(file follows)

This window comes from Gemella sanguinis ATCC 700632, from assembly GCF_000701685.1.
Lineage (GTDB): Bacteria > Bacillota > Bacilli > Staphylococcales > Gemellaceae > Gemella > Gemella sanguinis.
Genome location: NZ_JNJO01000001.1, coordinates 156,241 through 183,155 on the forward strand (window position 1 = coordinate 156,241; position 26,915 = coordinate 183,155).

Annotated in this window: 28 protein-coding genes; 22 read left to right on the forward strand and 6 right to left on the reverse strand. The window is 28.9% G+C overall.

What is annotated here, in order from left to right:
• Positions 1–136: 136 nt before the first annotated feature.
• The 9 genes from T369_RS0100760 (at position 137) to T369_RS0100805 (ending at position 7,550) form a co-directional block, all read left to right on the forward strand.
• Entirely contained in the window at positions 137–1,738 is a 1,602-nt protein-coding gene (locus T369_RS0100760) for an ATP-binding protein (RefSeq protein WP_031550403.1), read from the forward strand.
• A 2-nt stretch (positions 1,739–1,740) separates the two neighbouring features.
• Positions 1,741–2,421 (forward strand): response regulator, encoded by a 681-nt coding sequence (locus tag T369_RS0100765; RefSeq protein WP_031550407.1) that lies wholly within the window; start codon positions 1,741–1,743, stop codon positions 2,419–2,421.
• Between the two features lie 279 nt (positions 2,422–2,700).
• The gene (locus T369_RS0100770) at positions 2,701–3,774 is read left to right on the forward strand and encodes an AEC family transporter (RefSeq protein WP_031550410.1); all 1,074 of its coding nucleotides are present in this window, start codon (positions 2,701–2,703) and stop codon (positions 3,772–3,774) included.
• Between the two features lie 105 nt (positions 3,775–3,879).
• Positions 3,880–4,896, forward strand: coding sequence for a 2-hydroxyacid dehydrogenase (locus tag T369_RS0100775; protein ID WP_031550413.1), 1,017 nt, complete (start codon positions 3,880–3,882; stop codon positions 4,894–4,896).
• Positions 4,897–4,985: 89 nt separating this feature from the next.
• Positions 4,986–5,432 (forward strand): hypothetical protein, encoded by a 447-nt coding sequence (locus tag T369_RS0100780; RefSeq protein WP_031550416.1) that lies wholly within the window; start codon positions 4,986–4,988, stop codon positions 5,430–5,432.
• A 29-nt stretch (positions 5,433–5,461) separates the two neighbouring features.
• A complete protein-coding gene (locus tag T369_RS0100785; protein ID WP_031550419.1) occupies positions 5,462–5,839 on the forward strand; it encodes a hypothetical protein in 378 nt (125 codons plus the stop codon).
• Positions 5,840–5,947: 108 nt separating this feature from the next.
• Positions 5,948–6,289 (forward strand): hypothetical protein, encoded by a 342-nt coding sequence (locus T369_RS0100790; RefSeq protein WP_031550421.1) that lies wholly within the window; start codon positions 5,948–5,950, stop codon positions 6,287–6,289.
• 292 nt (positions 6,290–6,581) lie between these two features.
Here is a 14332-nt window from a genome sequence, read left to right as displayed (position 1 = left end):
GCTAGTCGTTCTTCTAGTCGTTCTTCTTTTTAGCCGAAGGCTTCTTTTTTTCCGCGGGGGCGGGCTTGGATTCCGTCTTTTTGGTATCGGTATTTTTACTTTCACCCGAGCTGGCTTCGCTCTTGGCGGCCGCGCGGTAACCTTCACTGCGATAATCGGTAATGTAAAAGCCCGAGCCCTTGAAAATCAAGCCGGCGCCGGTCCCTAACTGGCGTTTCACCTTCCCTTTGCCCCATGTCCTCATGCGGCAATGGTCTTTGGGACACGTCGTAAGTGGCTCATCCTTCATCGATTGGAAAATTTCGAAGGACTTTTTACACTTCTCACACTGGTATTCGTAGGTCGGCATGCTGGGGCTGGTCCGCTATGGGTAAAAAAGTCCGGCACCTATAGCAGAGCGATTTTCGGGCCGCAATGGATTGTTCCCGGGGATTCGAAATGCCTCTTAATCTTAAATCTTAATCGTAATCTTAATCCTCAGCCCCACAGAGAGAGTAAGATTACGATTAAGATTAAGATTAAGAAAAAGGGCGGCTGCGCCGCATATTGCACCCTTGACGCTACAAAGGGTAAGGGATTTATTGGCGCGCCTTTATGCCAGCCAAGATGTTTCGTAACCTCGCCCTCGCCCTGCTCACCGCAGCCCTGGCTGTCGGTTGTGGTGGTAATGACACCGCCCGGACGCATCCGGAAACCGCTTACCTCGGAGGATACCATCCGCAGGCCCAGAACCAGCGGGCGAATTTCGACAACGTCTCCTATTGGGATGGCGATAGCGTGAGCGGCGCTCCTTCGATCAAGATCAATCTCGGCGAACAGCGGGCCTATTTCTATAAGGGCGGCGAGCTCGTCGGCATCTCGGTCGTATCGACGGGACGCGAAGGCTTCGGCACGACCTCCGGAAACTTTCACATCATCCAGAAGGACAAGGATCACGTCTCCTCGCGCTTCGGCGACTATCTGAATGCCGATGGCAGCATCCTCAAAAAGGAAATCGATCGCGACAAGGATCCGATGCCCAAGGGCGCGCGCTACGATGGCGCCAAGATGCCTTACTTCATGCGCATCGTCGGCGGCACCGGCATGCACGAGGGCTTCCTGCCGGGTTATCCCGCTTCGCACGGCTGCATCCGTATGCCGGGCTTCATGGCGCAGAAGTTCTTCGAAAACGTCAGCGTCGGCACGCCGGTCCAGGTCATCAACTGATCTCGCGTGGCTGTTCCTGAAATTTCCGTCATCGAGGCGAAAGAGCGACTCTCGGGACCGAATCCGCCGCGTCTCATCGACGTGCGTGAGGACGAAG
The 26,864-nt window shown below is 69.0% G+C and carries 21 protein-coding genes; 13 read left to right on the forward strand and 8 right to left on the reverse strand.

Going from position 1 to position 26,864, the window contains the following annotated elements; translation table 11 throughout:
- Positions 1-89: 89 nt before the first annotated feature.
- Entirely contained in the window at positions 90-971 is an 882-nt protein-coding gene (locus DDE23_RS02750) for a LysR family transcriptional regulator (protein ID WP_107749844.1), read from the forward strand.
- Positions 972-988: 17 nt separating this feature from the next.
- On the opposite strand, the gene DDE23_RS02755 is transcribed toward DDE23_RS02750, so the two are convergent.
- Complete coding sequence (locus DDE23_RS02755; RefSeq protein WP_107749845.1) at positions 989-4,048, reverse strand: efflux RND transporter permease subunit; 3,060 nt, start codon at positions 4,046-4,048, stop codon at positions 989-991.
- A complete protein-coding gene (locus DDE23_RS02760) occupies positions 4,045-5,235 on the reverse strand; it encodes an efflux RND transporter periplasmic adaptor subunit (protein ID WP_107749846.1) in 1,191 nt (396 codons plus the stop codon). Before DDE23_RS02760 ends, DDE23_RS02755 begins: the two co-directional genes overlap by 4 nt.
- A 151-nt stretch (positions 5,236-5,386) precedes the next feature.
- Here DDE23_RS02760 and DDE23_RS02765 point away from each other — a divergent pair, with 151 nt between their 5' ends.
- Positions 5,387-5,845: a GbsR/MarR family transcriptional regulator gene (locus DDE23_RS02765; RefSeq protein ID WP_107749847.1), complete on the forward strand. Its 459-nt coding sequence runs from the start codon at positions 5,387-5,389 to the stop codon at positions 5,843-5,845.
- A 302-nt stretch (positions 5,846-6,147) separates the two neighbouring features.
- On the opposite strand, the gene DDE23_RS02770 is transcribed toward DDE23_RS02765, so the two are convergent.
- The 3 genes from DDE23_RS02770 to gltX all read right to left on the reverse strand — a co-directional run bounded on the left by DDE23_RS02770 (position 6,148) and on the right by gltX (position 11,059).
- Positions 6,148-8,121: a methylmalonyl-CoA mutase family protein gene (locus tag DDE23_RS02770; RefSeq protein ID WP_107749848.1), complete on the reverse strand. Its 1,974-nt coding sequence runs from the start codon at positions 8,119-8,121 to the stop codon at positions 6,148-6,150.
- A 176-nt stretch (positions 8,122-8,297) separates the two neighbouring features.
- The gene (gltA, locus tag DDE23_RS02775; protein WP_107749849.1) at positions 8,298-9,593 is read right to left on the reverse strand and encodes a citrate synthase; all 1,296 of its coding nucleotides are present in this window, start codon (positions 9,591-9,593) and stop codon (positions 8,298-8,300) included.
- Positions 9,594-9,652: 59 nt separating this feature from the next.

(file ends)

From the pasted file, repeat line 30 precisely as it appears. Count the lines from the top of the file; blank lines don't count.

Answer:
- Complete coding sequence (locus DDE23_RS02755; RefSeq protein WP_107749845.1) at positions 989-4,048, reverse strand: efflux RND transporter permease subunit; 3,060 nt, start codon at positions 4,046-4,048, stop codon at positions 989-991.